SOCIAL CIRCLE, Ga. – Bald eagle nesting remains strong in Georgia, but the number of successful nests and young fledged in the northern part of the state declined this year compared to long-term averages, according to an annual Georgia Department of Natural Resources survey. Substantial rainfall from January through March likely contributed to lower nest productivity in north Georgia, survey leader Dr. Bob Sargent said.
Checking by helicopter in January, March and early April, Sargent counted 117 eagle nest territories in three regions of the state: the six coastal counties; a section of east Georgia bounded roughly by interstates 16 and 85 and the South Carolina line; and the counties north of Atlanta. This year’s survey results also included seven nests monitored in other areas by volunteers or DNR staff.
Considering that the rest of south Georgia, surveyed in alternate years, usually has about 85 occupied nest territories – or active nests – Sargent said the state likely had 200 or more eagle nests for the sixth straight year.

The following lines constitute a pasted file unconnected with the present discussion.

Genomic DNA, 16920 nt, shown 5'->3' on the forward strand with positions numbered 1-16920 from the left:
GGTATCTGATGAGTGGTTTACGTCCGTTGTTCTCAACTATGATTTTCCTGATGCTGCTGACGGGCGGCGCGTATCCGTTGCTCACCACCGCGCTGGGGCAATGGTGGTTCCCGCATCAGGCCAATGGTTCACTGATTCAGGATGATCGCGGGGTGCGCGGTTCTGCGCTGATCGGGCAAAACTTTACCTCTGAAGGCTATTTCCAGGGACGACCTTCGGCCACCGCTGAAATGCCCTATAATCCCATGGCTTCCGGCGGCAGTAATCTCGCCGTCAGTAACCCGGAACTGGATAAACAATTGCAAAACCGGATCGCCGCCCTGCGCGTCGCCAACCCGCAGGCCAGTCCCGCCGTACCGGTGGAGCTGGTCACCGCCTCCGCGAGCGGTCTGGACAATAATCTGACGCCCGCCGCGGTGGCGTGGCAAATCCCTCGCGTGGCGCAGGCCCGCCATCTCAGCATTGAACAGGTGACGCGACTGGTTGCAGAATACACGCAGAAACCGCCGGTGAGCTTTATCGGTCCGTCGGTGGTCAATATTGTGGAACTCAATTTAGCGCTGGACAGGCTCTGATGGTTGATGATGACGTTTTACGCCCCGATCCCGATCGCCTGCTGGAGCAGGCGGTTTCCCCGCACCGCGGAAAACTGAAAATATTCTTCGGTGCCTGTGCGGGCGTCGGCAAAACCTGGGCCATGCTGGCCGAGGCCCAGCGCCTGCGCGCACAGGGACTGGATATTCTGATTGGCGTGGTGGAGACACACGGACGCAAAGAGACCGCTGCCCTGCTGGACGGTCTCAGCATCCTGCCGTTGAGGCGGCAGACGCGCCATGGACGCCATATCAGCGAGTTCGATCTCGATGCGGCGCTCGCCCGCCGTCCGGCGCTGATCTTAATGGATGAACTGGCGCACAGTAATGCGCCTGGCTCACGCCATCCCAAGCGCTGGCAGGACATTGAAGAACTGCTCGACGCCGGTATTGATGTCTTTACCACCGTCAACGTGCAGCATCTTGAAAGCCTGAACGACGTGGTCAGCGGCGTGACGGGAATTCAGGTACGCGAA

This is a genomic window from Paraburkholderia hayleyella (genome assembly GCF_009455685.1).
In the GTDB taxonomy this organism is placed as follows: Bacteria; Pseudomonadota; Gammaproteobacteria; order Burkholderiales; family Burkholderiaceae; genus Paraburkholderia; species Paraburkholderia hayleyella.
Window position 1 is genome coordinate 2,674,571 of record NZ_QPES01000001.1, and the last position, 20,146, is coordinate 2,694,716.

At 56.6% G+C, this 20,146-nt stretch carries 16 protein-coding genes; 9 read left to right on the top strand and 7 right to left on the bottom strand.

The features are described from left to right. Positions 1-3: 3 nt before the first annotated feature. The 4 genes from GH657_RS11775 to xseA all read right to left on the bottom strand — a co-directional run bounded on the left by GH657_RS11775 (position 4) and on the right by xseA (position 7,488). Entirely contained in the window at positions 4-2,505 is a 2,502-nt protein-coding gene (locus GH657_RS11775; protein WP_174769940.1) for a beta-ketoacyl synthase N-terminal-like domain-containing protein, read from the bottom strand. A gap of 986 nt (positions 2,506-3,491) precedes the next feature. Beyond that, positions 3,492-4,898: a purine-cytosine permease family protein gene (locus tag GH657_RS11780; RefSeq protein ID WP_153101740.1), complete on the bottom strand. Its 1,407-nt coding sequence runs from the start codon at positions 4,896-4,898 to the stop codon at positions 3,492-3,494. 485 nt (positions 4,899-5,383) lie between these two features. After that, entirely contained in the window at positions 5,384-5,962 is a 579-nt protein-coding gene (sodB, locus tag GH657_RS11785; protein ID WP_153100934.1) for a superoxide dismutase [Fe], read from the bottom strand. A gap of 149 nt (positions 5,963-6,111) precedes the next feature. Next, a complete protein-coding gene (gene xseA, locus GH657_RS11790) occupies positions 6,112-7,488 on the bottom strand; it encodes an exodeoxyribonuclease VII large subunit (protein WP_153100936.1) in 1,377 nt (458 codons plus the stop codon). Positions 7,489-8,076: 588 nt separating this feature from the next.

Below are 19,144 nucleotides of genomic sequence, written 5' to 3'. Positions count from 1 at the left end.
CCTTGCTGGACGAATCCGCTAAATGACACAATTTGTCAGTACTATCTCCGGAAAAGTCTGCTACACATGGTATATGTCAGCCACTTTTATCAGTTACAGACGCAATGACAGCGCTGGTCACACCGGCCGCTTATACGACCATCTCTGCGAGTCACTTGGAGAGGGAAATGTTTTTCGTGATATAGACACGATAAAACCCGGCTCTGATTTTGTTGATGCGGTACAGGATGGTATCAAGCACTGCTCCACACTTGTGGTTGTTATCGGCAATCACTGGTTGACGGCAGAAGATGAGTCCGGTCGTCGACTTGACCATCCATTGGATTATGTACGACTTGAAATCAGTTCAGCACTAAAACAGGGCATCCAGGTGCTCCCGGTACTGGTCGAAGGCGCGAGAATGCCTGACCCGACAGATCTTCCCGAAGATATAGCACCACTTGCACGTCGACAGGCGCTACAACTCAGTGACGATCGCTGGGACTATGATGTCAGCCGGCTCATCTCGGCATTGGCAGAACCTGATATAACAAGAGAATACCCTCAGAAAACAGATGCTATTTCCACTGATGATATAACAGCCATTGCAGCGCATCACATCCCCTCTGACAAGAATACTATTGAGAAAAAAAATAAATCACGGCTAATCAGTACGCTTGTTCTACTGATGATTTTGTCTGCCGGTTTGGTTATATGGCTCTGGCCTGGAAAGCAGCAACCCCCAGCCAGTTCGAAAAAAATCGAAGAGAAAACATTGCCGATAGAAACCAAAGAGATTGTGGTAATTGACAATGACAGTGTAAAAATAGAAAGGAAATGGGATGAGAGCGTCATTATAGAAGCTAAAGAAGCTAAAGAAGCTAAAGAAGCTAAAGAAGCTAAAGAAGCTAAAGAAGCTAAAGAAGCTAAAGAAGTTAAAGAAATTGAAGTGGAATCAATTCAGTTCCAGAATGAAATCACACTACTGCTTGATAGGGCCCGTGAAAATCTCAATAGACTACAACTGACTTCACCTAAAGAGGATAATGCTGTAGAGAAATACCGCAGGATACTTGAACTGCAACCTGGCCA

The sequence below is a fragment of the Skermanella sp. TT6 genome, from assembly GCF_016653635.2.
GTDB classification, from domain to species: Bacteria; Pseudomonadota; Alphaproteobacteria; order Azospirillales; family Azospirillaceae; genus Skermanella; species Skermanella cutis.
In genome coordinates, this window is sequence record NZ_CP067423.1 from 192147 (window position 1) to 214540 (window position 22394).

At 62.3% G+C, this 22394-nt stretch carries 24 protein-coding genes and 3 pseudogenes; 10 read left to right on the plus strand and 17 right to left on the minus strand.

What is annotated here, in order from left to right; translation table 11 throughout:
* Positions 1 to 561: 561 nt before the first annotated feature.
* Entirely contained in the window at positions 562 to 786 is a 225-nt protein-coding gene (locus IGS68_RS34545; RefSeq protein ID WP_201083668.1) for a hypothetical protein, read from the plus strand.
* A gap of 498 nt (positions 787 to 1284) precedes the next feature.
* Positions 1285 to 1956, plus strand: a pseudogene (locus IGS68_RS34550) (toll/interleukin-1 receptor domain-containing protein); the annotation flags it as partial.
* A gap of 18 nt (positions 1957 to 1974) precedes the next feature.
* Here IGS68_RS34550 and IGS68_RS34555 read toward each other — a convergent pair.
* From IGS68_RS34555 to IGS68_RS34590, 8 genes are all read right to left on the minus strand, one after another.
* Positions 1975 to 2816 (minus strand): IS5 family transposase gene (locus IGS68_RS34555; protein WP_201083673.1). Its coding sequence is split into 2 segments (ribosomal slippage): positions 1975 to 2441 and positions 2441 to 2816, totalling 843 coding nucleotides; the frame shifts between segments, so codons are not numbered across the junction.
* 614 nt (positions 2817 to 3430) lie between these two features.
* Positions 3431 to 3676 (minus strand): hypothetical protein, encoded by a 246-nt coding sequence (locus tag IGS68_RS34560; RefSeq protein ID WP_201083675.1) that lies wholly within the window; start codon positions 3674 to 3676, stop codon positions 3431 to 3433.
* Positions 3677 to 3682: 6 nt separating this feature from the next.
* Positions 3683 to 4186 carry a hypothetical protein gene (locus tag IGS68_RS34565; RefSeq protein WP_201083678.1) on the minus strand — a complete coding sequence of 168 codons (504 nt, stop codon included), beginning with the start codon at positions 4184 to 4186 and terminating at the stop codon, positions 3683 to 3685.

The 2020 survey estimated 126 young fledged from 82 successful nests (those fledging at least one nestling). The rate of 1.5 fledglings per nest matched the long-term average. However, the percentage of successful nests and the number of young fledged per occupied nest territory were lower than average, especially in the northernmost counties – from Hall to Rabun, west to Dade, and south to Floyd and Bartow counties.
“More than half of the latter area’s 15 nests failed to fledge young, and nest territories in the eastern region of the state fledged fewer young than average, too,” said Sargent, a program manager with DNR’s Wildlife Conservation Section.
According to National Weather Service data, Atlanta, Augusta, Clayton, Dalton and some other north Georgia communities received up to twice the rainfall in